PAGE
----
Of course it’s easy to argue that finding good sound on an album with two or more members of Crosby, Stills, Nash or Young, in any configuration, has never been easy.
It’s the rare copy of either of the first two albums that’s even listenable, and the CSN album from 1977 doesn’t sound nearly as good as any of the first three Crosby/Nash albums. Which simply means that the “good” sound of our Hot Stamper copies is far better than what most audiophiles own of any of these guys in combination.
Their solo albums are a different story altogether. The first solo albums by David Crosby (1971), Stephen Stills (1970) and Graham Nash (1971) are three of my favorite records of all time; each is a brilliant recording, each contains powerfully compelling music (the Nash album especially). Two made our Top 100.
It’s puzzling to contemplate just how well recorded each of their first solo albums are considering their less-than-stellar results as a group. Too many cooks spoiling the broth might make a good guess, but at this point it’s no more than speculation and speculation is mostly a waste of time. With so many records to play we find it better to confine ourselves to the realities of the vinyl in front of us.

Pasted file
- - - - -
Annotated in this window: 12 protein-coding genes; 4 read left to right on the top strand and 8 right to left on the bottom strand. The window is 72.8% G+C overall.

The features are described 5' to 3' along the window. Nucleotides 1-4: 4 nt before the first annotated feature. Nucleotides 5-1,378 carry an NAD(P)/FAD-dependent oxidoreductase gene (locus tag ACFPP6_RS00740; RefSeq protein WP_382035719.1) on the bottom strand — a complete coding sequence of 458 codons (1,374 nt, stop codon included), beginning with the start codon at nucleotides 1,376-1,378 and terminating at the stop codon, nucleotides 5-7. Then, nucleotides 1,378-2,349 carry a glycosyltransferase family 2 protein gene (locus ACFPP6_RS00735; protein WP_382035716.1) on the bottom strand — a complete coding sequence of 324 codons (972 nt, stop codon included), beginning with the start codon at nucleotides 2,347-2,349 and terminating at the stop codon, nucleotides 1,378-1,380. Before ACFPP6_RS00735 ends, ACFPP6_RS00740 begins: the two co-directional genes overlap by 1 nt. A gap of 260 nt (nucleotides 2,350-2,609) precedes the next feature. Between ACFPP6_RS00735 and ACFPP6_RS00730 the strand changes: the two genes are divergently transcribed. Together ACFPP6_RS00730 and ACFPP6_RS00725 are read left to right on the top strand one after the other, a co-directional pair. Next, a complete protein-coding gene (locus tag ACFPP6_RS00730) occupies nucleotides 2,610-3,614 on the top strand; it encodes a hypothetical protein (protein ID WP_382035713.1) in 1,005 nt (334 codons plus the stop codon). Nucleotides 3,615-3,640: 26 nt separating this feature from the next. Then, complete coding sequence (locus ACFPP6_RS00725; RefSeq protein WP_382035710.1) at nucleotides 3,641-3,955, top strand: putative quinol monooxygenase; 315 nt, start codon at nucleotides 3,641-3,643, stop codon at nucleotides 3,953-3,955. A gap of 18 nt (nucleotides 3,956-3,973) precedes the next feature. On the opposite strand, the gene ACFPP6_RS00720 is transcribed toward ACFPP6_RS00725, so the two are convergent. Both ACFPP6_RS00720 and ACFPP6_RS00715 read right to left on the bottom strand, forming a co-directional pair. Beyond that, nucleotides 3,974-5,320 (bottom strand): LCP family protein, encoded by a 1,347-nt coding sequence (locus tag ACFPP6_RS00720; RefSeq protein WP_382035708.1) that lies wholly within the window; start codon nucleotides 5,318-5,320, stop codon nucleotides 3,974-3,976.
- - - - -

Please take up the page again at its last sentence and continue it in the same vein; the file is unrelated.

Music Does the Driving
As a budding audiophile I went out of my way to acquire any piece of equipment that could make these records from the ’70s (the decade of my formative music-buying years) sound better than the gear I was then using. It’s the challenging recordings by Crosby, Stills, Nash and Young, as well as scores of other pop and rock artists like them, that drove my pursuit of higher quality audio, starting all the way back in high school.
And here I am — here we are — still at it, forty years later, because the music still sounds fresh and original, and the pressings that we find get better and better with each passing year.
That kind of progress is proof that we’re doing it right. It’s a good test for any audiophile. If you are actively and seriously pursuing this hobby, perhaps as many as nine out of ten non-audiophile pressings in your collection should sound better with each passing year.
As your stereo improves, not to mention your critical listening skills, the shortcomings of some of them will no doubt become more apparent. For the most part, however, with continual refinements and improvements to your system and room, as well as cleaning techniques, vintage pressings will continue to sound better the longer you stay active in the hobby.
That’s what makes it fun to play old records: They just keep getting better!